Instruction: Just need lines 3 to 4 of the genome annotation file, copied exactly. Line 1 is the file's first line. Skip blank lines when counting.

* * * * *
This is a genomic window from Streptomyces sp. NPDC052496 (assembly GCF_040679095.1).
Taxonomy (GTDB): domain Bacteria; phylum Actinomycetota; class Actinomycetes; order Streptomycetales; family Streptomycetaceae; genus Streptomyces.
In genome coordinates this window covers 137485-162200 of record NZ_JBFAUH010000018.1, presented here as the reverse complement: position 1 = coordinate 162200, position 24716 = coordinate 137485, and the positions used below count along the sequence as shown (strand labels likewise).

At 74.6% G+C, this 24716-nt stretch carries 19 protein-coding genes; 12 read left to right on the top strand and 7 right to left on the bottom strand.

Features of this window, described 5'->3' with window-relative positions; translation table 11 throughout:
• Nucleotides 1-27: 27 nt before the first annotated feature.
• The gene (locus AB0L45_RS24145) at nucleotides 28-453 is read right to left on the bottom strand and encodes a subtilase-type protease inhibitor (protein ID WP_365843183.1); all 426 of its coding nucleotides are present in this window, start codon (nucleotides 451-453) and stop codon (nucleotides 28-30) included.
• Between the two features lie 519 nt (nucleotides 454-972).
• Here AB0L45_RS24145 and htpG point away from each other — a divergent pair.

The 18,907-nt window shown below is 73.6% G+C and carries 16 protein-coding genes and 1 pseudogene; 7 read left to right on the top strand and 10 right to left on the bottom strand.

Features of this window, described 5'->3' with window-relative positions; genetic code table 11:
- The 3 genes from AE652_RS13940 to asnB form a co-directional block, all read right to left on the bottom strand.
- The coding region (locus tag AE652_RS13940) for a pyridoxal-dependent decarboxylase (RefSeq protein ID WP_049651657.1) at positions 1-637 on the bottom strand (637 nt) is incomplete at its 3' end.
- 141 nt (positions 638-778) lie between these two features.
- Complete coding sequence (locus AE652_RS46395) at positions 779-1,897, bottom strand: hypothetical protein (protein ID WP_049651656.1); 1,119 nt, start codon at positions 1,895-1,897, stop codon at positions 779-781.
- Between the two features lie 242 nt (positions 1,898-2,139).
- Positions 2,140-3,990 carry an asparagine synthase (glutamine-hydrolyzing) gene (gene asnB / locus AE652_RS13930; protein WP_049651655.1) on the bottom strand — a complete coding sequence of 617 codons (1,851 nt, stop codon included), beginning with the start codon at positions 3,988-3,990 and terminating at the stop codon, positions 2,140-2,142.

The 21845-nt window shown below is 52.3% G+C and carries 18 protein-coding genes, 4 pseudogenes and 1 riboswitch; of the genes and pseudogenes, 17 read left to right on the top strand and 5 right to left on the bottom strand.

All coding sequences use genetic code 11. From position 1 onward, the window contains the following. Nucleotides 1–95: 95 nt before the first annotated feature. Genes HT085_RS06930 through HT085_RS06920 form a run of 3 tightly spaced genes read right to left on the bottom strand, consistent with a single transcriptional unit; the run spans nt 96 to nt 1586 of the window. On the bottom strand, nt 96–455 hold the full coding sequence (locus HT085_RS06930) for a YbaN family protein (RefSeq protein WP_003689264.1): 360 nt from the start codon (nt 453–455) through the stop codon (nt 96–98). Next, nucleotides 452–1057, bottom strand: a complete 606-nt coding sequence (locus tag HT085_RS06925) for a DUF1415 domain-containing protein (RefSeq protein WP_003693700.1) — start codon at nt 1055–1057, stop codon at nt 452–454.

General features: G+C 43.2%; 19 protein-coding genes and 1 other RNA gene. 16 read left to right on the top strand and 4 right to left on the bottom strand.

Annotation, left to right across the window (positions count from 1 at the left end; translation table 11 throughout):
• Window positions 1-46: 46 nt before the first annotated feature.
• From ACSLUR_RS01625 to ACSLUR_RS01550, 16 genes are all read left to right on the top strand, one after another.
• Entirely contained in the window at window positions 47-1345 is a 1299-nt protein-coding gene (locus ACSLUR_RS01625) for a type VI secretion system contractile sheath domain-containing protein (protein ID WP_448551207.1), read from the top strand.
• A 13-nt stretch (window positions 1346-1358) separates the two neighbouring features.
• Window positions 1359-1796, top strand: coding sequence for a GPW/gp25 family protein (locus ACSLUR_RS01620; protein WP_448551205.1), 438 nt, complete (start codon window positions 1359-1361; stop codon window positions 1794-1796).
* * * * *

In genome coordinates this window covers 137485-162200 of record NZ_JBFAUH010000018.1, presented here as the reverse complement: position 1 = coordinate 162200, position 24716 = coordinate 137485, and the positions used below count along the sequence as shown (strand labels likewise).

At 74.6% G+C, this 24716-nt stretch carries 19 protein-coding genes; 12 read left to right on the top strand and 7 right to left on the bottom strand.